These patterns are fulfilled in Jesus. Not only did he have a sojourn in Egypt (see Matt. 2:13–15), he also became the Passover Lamb (1 Cor. 5:7) in fulfillment of the exodus pattern to redeem his people (1 Cor. 6:20; 7:23), provided a place of rest for them by making them the temple of the Holy Spirit (1 Cor. 6:19), and gives them a new law for a new and continuing relationship with God (1 Cor. 9:20; 2 John 5–6). It is Christ himself who provides God’s people with spiritual food and drink for their sojourn through the wilderness (cf. 1 Cor. 10:1–13; 11:17–34), on the way to the new and better heavens and earth, the kingdom of God (Rom. 14:17), where righteousness dwells (2 Pet. 3:13).
In a day which champions “God is love” and excuses every sin, we need to remember that God is infinitely merciful AND infinitely just. Because of His simplicity—He cannot be divided up into various parts with various passions—He is a God of both infinite mercy and infinite justice. The Lord is not only “merciful and gracious, slow to anger, and abounding in steadfast love and faithfulness, keeping steadfast love for thousands, forgiving iniquity and transgression and sin,” but He is also the One “who will by no means clear the guilty” (Ex. 34:6–7).
In fact, the only way we can escape God’s infinitely just punishment for sin is through the satisfaction of His justice. And by means of satisfaction of justice, mercy is poured out on us.
Only one thing satisfies the justice of God against our sins—the perfect life and voluntary, substitutionary death of Jesus Christ. Eternity in hell is not long enough to satisfy God’s justice; only the death of His precious Son.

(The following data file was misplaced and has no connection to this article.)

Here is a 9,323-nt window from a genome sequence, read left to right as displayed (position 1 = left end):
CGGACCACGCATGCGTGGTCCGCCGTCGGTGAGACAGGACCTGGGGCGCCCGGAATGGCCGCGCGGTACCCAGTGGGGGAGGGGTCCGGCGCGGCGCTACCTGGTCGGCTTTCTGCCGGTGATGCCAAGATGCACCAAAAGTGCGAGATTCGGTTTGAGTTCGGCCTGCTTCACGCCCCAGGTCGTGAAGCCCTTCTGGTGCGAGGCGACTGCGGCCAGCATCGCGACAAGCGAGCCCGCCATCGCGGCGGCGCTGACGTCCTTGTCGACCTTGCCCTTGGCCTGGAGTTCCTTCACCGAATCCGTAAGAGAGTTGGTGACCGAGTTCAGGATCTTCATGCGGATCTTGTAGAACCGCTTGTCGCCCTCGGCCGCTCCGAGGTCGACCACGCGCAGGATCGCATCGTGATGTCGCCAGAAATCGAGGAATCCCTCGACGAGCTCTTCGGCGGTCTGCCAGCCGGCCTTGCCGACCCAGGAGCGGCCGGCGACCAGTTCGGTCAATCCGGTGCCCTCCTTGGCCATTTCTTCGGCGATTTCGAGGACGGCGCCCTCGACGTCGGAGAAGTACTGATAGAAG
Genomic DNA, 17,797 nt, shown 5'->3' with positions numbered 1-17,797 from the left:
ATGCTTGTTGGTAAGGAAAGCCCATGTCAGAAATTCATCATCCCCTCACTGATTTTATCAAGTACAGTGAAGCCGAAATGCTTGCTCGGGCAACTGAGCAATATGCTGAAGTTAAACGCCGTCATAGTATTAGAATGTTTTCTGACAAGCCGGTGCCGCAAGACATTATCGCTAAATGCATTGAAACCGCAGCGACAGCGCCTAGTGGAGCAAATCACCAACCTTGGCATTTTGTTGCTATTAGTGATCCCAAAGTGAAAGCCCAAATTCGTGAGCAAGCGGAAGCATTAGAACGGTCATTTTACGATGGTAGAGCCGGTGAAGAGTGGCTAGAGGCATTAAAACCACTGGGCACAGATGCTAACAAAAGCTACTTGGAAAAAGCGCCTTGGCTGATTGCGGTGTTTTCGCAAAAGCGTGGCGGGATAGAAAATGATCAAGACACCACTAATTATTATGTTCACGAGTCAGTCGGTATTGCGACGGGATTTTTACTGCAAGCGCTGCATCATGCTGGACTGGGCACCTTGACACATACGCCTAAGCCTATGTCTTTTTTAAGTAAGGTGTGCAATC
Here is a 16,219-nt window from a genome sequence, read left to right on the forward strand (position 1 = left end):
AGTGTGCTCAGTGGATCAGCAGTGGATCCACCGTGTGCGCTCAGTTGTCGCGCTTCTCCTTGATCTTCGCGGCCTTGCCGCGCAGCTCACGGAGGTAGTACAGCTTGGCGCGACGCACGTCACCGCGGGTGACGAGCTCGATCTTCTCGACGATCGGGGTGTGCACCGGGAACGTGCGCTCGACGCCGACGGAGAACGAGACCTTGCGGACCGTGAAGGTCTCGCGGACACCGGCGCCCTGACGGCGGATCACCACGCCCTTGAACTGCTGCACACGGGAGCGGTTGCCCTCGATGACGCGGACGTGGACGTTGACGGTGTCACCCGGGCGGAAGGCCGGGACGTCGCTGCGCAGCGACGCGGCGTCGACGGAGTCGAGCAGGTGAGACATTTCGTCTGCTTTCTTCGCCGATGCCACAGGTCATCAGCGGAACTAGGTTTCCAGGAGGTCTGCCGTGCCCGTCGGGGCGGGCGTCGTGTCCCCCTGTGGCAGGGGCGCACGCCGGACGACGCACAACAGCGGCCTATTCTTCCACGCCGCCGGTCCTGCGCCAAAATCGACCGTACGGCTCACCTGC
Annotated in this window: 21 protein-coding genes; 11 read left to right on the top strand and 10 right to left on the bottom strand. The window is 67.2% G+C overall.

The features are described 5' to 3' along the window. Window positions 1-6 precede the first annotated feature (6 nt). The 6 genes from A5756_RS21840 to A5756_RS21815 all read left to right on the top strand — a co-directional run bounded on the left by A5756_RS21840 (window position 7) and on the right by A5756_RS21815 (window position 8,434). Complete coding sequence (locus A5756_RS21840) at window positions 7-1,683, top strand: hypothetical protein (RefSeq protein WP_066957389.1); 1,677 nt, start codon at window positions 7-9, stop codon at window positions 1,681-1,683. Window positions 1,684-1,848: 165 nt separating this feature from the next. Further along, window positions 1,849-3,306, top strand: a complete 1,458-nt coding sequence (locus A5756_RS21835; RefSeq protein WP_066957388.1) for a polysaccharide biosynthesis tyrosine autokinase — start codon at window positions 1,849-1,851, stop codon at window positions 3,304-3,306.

We do not contribute to that satisfaction at all. God initiates and accomplishes it. Look at who is doing the action in 2 Corinthians 5. In verse 14, we read of “the love of Christ” (emphasis added), that is, not merely Paul’s love for Christ but Christ’s own love for sinners. In verse 18, Paul says “All this is from God, who through Christ reconciled us to himself and gave us the ministry of reconciliation” (emphasis added), and then again in verse 19, “That is, in Christ God was reconciling the world to himself . . . and entrusting to us the message of reconciliation” (emphasis added). Verse 20 amazingly says that it is “God” who is “making his appeal through us.”
God’s only begotten Son was made to be sin and a curse for us, in our place, on the cross, in order that he might be satisfaction for us. Someone has to be punished for sin. Christ has offered to take our place and receive our punishment, but that only applies to us when we believe in Jesus Christ as our Savior from sin.
Is there any gospel promise more beautiful in all the Scriptures than 2 Corinthians 5:21? “For our sake he made him to be sin who knew no sin, so that in him we might become the righteousness of God.”
That means: “For our sake” the righteous God “made” His Son Jesus Christ “to be sin who knew no sin, so that in” Jesus Christ “we might become the righteousness of God.” Paul says that God Himself has provided for us a vicarious sacrifice, a great exchange between His judgment on our sins and Christ’s righteousness to our benefit.